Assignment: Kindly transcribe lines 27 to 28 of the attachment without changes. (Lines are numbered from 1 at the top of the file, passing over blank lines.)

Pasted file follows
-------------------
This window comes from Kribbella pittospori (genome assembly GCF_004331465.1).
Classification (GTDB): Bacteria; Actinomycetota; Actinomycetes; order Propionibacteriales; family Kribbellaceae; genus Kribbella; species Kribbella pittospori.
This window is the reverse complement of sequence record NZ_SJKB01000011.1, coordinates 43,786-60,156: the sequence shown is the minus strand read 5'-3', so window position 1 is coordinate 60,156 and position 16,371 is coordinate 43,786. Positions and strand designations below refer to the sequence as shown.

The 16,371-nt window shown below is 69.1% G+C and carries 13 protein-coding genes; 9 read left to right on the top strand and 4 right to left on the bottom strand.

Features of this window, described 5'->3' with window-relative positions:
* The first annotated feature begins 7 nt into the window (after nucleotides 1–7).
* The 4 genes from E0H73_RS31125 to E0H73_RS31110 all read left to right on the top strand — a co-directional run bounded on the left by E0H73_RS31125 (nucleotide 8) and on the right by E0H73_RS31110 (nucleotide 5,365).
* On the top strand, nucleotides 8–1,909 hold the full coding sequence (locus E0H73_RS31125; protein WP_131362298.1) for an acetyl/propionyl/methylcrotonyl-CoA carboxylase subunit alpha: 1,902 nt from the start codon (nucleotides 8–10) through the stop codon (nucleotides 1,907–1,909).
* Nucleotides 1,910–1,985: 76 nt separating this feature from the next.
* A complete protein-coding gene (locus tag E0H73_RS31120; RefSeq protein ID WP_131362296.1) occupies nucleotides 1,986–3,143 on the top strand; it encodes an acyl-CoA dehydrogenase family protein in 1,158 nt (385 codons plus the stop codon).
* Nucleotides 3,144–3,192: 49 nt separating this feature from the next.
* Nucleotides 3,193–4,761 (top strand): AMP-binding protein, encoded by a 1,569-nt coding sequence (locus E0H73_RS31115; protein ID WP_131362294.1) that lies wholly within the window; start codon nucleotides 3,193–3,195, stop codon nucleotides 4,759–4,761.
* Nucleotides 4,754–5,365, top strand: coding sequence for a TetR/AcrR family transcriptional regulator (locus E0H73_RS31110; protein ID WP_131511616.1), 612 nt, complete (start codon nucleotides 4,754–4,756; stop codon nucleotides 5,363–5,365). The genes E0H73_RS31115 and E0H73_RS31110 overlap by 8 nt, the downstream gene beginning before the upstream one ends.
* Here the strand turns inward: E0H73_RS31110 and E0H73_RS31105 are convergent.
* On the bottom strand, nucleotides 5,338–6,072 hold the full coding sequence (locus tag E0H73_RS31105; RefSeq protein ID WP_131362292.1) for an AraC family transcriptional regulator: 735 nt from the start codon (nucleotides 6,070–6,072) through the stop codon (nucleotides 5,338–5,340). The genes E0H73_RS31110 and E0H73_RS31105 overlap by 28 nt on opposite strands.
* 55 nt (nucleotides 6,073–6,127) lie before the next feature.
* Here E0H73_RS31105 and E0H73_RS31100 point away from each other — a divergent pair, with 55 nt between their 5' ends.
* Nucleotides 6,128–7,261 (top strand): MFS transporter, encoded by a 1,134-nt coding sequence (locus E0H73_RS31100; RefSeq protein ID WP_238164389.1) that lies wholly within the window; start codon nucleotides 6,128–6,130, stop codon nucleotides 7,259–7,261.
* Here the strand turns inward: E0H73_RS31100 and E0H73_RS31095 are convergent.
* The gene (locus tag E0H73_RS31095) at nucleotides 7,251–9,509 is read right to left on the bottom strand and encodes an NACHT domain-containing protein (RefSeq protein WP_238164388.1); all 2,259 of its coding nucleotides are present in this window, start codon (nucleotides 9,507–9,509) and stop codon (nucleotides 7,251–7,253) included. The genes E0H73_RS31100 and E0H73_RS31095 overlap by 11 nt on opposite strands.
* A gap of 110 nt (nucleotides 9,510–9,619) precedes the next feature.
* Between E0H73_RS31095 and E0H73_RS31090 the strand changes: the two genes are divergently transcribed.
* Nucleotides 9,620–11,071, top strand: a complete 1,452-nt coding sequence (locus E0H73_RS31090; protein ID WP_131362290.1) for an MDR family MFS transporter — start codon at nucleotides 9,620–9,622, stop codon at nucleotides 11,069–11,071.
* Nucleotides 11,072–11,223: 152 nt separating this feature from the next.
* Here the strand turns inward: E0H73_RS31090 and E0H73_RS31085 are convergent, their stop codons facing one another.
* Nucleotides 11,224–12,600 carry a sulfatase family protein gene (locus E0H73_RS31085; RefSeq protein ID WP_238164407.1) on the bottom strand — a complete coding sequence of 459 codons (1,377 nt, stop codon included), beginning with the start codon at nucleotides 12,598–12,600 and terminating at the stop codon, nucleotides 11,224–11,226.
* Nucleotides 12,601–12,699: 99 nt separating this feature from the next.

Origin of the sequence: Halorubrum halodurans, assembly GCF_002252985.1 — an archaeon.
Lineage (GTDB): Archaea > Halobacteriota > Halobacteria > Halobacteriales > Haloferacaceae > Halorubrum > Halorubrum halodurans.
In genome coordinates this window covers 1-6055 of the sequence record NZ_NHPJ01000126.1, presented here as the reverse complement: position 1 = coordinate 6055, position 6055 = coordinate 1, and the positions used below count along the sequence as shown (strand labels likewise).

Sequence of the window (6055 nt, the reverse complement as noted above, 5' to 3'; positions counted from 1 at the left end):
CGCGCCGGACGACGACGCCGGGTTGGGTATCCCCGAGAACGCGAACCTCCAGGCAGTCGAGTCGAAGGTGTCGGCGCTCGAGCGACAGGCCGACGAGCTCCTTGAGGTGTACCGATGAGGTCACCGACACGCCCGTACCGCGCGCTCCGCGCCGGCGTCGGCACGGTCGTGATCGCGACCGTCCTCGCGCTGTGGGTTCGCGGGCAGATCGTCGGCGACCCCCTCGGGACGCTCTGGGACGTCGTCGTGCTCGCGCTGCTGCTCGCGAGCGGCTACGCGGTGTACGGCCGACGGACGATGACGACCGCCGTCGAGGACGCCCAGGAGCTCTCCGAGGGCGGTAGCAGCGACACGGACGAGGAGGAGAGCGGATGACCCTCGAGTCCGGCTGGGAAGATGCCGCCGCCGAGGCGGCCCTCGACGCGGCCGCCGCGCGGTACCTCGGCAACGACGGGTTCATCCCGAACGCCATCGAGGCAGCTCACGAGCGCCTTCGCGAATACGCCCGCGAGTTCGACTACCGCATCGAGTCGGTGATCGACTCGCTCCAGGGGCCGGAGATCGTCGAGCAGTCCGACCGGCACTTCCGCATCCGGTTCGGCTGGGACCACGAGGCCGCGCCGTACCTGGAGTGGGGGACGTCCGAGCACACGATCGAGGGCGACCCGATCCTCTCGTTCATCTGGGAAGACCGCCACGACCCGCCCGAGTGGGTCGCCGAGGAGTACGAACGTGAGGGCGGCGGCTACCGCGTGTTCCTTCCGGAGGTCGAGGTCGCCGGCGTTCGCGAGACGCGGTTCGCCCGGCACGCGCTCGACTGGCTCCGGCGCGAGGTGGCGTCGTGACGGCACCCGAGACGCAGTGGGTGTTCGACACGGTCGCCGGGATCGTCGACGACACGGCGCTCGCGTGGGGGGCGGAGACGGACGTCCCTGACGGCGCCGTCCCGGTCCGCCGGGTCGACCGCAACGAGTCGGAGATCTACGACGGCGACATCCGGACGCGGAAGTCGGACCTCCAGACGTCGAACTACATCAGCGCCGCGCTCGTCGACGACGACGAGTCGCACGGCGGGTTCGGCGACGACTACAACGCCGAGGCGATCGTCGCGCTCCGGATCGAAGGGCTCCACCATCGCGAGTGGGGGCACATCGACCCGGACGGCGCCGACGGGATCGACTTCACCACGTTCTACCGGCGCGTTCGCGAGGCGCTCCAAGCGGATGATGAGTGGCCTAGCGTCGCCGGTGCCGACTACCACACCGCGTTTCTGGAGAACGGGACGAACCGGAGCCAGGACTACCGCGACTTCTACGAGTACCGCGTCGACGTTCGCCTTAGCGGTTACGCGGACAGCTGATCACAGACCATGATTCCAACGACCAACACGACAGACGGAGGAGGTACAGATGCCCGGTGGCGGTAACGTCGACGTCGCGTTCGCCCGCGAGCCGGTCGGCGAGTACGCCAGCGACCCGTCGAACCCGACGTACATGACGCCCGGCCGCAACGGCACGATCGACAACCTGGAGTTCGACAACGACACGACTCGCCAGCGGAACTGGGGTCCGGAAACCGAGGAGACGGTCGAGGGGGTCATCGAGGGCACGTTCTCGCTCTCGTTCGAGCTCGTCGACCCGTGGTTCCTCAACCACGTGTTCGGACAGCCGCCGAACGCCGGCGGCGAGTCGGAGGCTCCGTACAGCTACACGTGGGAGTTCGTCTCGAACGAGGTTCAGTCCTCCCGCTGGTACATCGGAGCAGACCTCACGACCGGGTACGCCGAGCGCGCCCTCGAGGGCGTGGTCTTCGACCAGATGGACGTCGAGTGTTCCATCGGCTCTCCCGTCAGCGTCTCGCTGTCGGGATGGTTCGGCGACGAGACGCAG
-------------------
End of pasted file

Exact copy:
* Nucleotides 12,601–12,699: 99 nt separating this feature from the next.

Origin of the sequence: Halorubrum halodurans, assembly GCF_002252985.1 — an archaeon.